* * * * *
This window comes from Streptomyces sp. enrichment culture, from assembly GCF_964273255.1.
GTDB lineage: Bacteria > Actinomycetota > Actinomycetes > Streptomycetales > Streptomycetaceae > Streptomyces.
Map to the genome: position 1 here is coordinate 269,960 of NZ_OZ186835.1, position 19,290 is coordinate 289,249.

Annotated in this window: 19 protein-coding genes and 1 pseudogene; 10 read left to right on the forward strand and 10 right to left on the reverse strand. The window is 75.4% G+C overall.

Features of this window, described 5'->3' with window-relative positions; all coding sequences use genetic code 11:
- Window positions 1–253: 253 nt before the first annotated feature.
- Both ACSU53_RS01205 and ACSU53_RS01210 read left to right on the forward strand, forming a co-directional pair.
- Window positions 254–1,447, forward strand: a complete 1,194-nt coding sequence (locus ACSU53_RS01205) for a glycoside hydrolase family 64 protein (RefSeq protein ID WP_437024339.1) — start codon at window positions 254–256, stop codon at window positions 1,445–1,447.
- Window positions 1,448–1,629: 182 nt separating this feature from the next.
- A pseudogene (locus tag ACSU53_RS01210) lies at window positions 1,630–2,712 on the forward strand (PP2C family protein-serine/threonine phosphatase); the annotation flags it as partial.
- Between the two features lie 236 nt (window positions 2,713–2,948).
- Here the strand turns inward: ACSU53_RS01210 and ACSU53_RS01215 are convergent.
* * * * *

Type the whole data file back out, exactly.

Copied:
This window comes from Streptomyces sp. enrichment culture, from assembly GCF_964273255.1.
GTDB lineage: Bacteria > Actinomycetota > Actinomycetes > Streptomycetales > Streptomycetaceae > Streptomyces.
Map to the genome: position 1 here is coordinate 269,960 of NZ_OZ186835.1, position 19,290 is coordinate 289,249.

Annotated in this window: 19 protein-coding genes and 1 pseudogene; 10 read left to right on the forward strand and 10 right to left on the reverse strand. The window is 75.4% G+C overall.

Features of this window, described 5'->3' with window-relative positions; all coding sequences use genetic code 11:
- Window positions 1–253: 253 nt before the first annotated feature.
- Both ACSU53_RS01205 and ACSU53_RS01210 read left to right on the forward strand, forming a co-directional pair.
- Window positions 254–1,447, forward strand: a complete 1,194-nt coding sequence (locus ACSU53_RS01205) for a glycoside hydrolase family 64 protein (RefSeq protein ID WP_437024339.1) — start codon at window positions 254–256, stop codon at window positions 1,445–1,447.
- Window positions 1,448–1,629: 182 nt separating this feature from the next.
- A pseudogene (locus tag ACSU53_RS01210) lies at window positions 1,630–2,712 on the forward strand (PP2C family protein-serine/threonine phosphatase); the annotation flags it as partial.
- Between the two features lie 236 nt (window positions 2,713–2,948).
- Here the strand turns inward: ACSU53_RS01210 and ACSU53_RS01215 are convergent.